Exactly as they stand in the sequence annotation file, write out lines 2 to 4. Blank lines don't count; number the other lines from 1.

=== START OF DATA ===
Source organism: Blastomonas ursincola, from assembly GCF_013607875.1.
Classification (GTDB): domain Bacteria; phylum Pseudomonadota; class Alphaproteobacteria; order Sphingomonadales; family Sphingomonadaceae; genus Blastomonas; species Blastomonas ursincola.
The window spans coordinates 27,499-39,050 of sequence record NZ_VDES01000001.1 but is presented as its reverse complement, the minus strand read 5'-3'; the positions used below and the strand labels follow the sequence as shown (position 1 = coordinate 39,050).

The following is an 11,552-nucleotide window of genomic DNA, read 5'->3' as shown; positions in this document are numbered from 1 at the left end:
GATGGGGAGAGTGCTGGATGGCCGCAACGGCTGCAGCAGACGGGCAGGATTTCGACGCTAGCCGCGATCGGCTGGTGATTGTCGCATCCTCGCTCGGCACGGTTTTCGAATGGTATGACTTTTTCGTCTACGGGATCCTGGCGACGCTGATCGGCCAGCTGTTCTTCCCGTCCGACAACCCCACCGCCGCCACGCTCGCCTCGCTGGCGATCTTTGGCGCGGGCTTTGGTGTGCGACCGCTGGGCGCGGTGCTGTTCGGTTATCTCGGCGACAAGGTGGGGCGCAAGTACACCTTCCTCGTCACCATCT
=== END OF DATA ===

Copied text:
Classification (GTDB): domain Bacteria; phylum Pseudomonadota; class Alphaproteobacteria; order Sphingomonadales; family Sphingomonadaceae; genus Blastomonas; species Blastomonas ursincola.
The window spans coordinates 27,499-39,050 of sequence record NZ_VDES01000001.1 but is presented as its reverse complement, the minus strand read 5'-3'; the positions used below and the strand labels follow the sequence as shown (position 1 = coordinate 39,050).

The following is an 11,552-nucleotide window of genomic DNA, read 5'->3' as shown; positions in this document are numbered from 1 at the left end: